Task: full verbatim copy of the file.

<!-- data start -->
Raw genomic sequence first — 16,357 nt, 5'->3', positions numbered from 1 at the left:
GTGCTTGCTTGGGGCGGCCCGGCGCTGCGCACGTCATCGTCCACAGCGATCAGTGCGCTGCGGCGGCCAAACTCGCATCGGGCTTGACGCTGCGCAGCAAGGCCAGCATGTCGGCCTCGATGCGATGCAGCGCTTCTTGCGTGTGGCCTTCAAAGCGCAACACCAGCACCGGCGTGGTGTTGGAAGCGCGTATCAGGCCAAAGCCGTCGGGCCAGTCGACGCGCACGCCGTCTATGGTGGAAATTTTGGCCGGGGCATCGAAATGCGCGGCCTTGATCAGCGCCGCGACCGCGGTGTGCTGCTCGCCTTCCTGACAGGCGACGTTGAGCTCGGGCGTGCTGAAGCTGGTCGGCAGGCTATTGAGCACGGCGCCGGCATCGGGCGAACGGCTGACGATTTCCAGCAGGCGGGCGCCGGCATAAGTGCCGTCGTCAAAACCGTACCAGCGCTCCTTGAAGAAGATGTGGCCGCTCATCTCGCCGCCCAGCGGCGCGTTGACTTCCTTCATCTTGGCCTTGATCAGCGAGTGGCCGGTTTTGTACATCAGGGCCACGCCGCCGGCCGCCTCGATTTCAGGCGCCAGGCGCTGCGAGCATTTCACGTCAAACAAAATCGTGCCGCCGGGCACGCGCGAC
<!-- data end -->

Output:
Raw genomic sequence first — 16,357 nt, 5'->3', positions numbered from 1 at the left:
GTGCTTGCTTGGGGCGGCCCGGCGCTGCGCACGTCATCGTCCACAGCGATCAGTGCGCTGCGGCGGCCAAACTCGCATCGGGCTTGACGCTGCGCAGCAAGGCCAGCATGTCGGCCTCGATGCGATGCAGCGCTTCTTGCGTGTGGCCTTCAAAGCGCAACACCAGCACCGGCGTGGTGTTGGAAGCGCGTATCAGGCCAAAGCCGTCGGGCCAGTCGACGCGCACGCCGTCTATGGTGGAAATTTTGGCCGGGGCATCGAAATGCGCGGCCTTGATCAGCGCCGCGACCGCGGTGTGCTGCTCGCCTTCCTGACAGGCGACGTTGAGCTCGGGCGTGCTGAAGCTGGTCGGCAGGCTATTGAGCACGGCGCCGGCATCGGGCGAACGGCTGACGATTTCCAGCAGGCGGGCGCCGGCATAAGTGCCGTCGTCAAAACCGTACCAGCGCTCCTTGAAGAAGATGTGGCCGCTCATCTCGCCGCCCAGCGGCGCGTTGACTTCCTTCATCTTGGCCTTGATCAGCGAGTGGCCGGTTTTGTACATCAGGGCCACGCCGCCGGCCGCCTCGATTTCAGGCGCCAGGCGCTGCGAGCATTTCACGTCAAACAAAATCGTGCCGCCGGGCACGCGCGAC